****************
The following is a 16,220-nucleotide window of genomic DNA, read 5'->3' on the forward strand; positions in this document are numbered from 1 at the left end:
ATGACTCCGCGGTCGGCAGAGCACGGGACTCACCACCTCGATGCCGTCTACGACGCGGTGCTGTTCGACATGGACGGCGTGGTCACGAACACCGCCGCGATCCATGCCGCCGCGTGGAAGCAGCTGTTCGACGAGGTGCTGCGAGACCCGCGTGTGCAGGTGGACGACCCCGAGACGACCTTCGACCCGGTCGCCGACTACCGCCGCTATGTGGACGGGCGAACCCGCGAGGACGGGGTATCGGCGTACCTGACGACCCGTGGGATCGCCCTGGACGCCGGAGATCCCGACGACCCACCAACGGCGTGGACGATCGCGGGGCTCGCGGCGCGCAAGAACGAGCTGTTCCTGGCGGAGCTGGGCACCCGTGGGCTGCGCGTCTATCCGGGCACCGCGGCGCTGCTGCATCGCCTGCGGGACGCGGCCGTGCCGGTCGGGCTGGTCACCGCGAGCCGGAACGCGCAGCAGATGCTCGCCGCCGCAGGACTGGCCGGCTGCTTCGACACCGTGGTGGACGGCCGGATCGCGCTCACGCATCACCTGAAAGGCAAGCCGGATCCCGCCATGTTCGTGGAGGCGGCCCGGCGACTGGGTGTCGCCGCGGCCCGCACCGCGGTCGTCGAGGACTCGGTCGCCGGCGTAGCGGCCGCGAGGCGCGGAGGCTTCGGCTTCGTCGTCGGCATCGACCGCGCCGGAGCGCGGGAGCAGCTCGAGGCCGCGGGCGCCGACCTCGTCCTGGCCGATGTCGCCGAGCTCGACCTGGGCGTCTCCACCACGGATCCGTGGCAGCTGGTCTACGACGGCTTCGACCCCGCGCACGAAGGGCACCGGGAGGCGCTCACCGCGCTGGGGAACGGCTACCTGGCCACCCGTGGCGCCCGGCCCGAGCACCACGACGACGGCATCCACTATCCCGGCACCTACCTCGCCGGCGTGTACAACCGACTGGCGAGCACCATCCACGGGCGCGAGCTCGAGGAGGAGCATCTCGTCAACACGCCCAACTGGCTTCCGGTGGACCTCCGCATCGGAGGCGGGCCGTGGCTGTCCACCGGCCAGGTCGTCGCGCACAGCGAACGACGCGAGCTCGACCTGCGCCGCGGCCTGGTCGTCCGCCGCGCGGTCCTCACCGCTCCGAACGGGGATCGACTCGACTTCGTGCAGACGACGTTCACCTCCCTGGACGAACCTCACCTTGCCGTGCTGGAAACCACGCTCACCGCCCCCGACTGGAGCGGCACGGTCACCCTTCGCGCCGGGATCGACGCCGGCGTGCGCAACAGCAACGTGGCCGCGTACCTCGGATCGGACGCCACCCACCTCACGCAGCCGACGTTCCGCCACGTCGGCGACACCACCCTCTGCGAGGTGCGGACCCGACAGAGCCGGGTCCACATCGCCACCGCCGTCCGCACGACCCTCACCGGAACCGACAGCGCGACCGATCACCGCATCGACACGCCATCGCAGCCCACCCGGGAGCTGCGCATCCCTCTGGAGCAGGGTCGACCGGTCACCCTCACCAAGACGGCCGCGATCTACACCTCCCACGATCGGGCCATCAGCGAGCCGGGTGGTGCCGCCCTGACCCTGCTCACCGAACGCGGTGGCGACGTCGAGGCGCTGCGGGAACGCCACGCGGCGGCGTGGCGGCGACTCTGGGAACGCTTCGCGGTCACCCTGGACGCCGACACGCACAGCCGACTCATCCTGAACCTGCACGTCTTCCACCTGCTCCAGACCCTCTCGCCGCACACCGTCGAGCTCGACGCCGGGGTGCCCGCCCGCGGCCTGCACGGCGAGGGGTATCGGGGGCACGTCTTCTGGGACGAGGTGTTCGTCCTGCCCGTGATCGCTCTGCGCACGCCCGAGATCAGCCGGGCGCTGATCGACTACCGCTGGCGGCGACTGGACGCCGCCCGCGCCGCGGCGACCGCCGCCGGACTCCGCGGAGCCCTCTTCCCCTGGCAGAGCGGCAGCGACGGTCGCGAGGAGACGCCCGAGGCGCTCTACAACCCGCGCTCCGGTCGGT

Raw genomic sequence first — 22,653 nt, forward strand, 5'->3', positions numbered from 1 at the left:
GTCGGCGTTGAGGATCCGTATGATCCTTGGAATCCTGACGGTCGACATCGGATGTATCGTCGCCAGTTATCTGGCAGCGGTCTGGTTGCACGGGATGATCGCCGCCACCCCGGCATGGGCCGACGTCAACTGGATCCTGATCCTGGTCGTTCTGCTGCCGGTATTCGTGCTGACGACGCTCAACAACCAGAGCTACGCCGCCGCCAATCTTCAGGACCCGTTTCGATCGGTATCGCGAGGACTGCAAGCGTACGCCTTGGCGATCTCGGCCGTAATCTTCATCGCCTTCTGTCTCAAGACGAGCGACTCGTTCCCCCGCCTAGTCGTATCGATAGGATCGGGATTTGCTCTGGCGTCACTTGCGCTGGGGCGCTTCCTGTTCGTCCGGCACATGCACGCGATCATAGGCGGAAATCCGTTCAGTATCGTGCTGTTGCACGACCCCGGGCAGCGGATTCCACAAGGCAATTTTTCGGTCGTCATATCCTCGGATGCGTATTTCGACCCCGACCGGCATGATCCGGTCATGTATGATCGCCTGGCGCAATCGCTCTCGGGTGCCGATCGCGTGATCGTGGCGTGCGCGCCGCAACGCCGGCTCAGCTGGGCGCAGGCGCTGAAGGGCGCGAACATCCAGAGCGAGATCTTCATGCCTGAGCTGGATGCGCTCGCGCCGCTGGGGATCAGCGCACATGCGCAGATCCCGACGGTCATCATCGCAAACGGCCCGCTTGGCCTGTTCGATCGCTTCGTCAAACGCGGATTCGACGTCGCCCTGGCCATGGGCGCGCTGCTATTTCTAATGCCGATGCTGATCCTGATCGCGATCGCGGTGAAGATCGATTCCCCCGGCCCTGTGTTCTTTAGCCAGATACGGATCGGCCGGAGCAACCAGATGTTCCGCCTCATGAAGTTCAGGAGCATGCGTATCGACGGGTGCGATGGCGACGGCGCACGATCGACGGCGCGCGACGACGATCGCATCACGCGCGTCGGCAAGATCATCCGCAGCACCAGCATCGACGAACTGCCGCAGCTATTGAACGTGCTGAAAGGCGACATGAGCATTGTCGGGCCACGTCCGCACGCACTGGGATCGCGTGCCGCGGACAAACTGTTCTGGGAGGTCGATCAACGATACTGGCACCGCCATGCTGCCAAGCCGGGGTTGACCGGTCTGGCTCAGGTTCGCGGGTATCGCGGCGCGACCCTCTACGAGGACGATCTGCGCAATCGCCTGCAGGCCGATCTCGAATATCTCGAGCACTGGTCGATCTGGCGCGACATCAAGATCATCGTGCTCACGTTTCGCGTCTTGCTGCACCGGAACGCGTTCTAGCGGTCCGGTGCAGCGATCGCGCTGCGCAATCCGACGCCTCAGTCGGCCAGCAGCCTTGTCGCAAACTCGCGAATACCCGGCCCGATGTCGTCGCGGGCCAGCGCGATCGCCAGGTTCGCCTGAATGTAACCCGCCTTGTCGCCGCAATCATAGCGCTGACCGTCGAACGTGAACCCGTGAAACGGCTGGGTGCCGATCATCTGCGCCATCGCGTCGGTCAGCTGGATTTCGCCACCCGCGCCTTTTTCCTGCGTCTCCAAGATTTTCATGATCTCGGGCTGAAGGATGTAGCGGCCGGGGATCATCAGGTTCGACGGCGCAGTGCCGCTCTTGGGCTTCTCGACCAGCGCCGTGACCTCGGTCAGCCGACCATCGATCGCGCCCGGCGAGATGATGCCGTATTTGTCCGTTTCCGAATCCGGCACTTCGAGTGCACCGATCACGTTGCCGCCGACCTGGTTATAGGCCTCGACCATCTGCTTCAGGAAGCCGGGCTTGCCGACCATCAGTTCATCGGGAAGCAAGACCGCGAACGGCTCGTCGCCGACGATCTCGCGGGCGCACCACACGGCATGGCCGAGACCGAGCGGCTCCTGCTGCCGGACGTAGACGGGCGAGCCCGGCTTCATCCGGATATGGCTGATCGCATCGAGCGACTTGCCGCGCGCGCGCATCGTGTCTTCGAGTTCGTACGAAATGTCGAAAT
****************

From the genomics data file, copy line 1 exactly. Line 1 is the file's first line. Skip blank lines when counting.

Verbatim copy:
The following is a 16,220-nucleotide window of genomic DNA, read 5'->3' on the forward strand; positions in this document are numbered from 1 at the left end: